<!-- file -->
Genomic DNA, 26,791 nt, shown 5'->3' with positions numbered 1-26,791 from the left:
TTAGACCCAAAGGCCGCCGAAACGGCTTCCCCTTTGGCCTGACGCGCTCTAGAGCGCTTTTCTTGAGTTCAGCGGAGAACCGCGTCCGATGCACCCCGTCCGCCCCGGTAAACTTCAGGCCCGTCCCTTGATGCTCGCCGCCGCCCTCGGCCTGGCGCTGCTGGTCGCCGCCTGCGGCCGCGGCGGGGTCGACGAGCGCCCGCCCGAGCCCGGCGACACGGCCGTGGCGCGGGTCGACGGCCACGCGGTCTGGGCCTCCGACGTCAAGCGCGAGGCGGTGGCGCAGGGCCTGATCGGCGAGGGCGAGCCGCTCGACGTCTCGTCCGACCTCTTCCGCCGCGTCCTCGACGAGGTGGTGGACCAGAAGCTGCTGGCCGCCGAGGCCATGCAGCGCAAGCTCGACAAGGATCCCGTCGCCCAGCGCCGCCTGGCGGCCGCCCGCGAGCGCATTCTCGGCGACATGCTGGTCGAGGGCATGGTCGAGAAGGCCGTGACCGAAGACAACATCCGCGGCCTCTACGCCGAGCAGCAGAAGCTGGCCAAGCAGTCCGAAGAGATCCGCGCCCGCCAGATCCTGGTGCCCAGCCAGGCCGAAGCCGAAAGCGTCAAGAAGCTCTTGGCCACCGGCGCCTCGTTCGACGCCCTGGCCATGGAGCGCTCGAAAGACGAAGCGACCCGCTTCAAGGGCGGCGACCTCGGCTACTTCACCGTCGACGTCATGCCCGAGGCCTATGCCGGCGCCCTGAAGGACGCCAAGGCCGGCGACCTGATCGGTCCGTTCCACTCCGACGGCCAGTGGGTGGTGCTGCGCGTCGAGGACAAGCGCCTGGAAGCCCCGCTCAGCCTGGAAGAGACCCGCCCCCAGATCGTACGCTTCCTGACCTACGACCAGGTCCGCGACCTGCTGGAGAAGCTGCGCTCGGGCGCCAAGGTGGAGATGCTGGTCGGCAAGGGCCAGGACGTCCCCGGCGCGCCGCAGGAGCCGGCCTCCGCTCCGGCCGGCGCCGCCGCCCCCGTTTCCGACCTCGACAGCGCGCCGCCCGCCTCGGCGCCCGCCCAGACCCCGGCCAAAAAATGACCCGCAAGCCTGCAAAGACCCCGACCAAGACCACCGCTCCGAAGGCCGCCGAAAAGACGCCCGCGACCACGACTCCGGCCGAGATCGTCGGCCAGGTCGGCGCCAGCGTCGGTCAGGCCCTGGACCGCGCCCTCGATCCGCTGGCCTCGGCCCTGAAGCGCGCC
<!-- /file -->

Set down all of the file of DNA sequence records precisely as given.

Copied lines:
Genomic DNA, 26,791 nt, shown 5'->3' with positions numbered 1-26,791 from the left:
TTAGACCCAAAGGCCGCCGAAACGGCTTCCCCTTTGGCCTGACGCGCTCTAGAGCGCTTTTCTTGAGTTCAGCGGAGAACCGCGTCCGATGCACCCCGTCCGCCCCGGTAAACTTCAGGCCCGTCCCTTGATGCTCGCCGCCGCCCTCGGCCTGGCGCTGCTGGTCGCCGCCTGCGGCCGCGGCGGGGTCGACGAGCGCCCGCCCGAGCCCGGCGACACGGCCGTGGCGCGGGTCGACGGCCACGCGGTCTGGGCCTCCGACGTCAAGCGCGAGGCGGTGGCGCAGGGCCTGATCGGCGAGGGCGAGCCGCTCGACGTCTCGTCCGACCTCTTCCGCCGCGTCCTCGACGAGGTGGTGGACCAGAAGCTGCTGGCCGCCGAGGCCATGCAGCGCAAGCTCGACAAGGATCCCGTCGCCCAGCGCCGCCTGGCGGCCGCCCGCGAGCGCATTCTCGGCGACATGCTGGTCGAGGGCATGGTCGAGAAGGCCGTGACCGAAGACAACATCCGCGGCCTCTACGCCGAGCAGCAGAAGCTGGCCAAGCAGTCCGAAGAGATCCGCGCCCGCCAGATCCTGGTGCCCAGCCAGGCCGAAGCCGAAAGCGTCAAGAAGCTCTTGGCCACCGGCGCCTCGTTCGACGCCCTGGCCATGGAGCGCTCGAAAGACGAAGCGACCCGCTTCAAGGGCGGCGACCTCGGCTACTTCACCGTCGACGTCATGCCCGAGGCCTATGCCGGCGCCCTGAAGGACGCCAAGGCCGGCGACCTGATCGGTCCGTTCCACTCCGACGGCCAGTGGGTGGTGCTGCGCGTCGAGGACAAGCGCCTGGAAGCCCCGCTCAGCCTGGAAGAGACCCGCCCCCAGATCGTACGCTTCCTGACCTACGACCAGGTCCGCGACCTGCTGGAGAAGCTGCGCTCGGGCGCCAAGGTGGAGATGCTGGTCGGCAAGGGCCAGGACGTCCCCGGCGCGCCGCAGGAGCCGGCCTCCGCTCCGGCCGGCGCCGCCGCCCCCGTTTCCGACCTCGACAGCGCGCCGCCCGCCTCGGCGCCCGCCCAGACCCCGGCCAAAAAATGACCCGCAAGCCTGCAAAGACCCCGACCAAGACCACCGCTCCGAAGGCCGCCGAAAAGACGCCCGCGACCACGACTCCGGCCGAGATCGTCGGCCAGGTCGGCGCCAGCGTCGGTCAGGCCCTGGACCGCGCCCTCGATCCGCTGGCCTCGGCCCTGAAGCGCGCC